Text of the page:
Do I Have a Good Enough Body to be a Personal Trainer?


Steve_Reeves“What do you think…should I wait ’til I’m ripped before I pursue my trainer career?” “Does this bod make me look like a trainer?”
 These are a couple of the FACs (frequently asked curiosities) that I and other NFPT reps have heard over the years. We get it. It makes sense (especially in this profession). Just remember, no matter the profession, our human tendency is to question if we’re GOOD enough – or, in this case, ‘BIG’ or ‘PRETTY’ enough. On one hand, I could say that, “yes, big muscles matter if you want the ultimate respect as a fitness guru”. Perhaps that answer would be more motivating to your training goals. Workout harder because the trainer stereotype says you gotta be ripped. But, to me, that’s all superficial stuff. It doesn’t speak to the heart of training at all.

The majority of clients aren’t looking at how ripped you are and thinking ‘now that’s a smart trainer’ (notice that I didn’t say “all”, I said “majority”, because maybe some of them really do look at those bulging biceps as an indicator of smarts). Considering two ends of the surface spectrum, one end being the well built, super lean and attractive trainer and the other end being the much less put together, sloppy trainer…then it’s obvious who the client is going to choose. What’s on the surface will win out every time when you’re looking at these two extremes. No one wants to pay someone who doesn’t look like they care about their own health and, yes, their appearance too (which includes a good smell, or at least the lack of a bad smell). BUT, the idea that you have to have the biggest, most sculpted physique in the gym to be “attractive” to a prospective client is not the case at all.

At the end of the day, being a good trainer is about how well you know your stuff, how effective you are to the goal, and how well you work with others.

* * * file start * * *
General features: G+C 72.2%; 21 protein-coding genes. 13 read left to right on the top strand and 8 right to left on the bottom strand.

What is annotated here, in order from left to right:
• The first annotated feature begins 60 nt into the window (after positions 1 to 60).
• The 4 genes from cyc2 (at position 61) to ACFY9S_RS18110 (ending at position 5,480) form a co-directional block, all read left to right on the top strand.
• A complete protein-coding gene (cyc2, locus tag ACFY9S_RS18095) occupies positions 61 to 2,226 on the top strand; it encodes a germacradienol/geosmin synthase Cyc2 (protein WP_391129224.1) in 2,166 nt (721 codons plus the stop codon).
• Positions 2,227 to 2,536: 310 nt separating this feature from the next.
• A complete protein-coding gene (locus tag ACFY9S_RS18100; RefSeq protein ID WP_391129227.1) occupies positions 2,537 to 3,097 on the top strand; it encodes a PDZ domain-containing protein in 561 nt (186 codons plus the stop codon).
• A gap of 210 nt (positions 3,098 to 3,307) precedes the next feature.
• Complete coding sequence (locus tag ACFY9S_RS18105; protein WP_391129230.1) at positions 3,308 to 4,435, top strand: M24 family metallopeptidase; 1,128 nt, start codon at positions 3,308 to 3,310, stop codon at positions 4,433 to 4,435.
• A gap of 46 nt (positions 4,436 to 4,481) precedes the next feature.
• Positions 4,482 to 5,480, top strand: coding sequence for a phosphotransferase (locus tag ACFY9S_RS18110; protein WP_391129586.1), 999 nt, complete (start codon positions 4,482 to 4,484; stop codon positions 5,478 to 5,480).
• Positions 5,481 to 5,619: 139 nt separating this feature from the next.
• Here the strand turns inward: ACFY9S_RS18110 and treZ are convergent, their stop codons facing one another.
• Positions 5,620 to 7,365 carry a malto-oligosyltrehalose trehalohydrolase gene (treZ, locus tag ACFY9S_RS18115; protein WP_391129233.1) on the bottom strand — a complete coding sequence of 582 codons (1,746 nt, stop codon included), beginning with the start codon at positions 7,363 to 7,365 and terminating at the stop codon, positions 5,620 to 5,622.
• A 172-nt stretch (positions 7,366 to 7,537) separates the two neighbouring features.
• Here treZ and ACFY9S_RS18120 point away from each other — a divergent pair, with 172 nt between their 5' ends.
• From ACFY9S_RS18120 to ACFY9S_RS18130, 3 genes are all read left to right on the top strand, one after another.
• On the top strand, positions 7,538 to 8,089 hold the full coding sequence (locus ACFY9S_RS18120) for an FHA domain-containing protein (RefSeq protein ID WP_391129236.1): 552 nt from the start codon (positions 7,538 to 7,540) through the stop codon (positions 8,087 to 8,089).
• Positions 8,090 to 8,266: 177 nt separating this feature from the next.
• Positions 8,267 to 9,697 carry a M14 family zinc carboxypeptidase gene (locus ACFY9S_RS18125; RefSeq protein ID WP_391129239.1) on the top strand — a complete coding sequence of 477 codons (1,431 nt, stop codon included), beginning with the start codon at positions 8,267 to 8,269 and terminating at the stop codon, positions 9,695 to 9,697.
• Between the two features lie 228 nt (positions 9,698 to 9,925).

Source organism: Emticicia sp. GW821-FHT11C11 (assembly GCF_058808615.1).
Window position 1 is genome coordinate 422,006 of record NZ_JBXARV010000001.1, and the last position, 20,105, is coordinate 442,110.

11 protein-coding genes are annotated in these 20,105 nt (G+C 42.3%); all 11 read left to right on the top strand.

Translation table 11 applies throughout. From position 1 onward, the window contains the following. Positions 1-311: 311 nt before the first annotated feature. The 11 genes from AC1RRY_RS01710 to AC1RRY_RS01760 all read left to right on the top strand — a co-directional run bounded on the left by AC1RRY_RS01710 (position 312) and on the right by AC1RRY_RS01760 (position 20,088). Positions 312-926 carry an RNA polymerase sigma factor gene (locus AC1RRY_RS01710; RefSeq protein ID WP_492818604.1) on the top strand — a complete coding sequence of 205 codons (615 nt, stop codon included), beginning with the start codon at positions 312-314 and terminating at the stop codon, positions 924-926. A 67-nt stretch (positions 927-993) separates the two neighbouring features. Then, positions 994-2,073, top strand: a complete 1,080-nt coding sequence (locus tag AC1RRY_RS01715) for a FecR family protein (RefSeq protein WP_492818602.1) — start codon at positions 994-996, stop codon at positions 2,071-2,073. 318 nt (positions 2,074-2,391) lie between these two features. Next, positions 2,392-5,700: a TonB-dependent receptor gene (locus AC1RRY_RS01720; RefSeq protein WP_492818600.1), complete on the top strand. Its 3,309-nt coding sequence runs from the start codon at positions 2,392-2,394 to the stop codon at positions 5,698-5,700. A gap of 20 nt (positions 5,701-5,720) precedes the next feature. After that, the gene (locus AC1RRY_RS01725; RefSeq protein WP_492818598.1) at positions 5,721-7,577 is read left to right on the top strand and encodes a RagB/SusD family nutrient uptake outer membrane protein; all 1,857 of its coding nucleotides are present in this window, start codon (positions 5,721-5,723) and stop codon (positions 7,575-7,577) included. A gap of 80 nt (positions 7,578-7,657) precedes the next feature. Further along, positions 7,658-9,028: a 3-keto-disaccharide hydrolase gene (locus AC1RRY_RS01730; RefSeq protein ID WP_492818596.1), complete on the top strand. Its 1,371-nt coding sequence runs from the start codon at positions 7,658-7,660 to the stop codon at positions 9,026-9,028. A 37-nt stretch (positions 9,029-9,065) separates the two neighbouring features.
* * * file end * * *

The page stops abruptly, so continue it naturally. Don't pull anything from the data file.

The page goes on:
CREATOR: gd-jpeg v1.0 (using IJG JPEG v62), quality = 80You’ve got to know how to put together a fitness program that gets results for your clients. You’ve got to know how to inspire, motivate, be a friend and a professional – it’s all about how to keep your clients coming back because they genuinely want to. Now, don’t get me wrong, I see physical appeal, self-control and ultimate will power in the finely crafted. NFPT’s founder was a competitive bodybuilder, and thousands of NFPT certified trainers are bodybuilders, runners, swimmers, fitness models and athletes of all kinds…and they look the part, believe you me! The shear will and dedication in that level of athleticism is amazing and inspiring. These trainers represent a niche that not every other trainer can jump into, and that niche (which subsequently includes their outward appearance) keeps them in high demand, for sure. However, a large number of trainers come to the table just like their clients do, wanting to be fit and maintain a healthy weight. The difference being, between client and trainer, is that the trainer developed a passion for it that went over and beyond. In large part that passion is ingrown and stems from a place of excitement for teaching and a desire to inspire others with knowledge – not everybody has that ability, that’s what sets a good trainer apart. You don’t have to be at the level of a competitive athlete to set yourself apart – so don’t beat yourself up for not looking like one or for not being as ‘pretty’ as those you see in the magazines.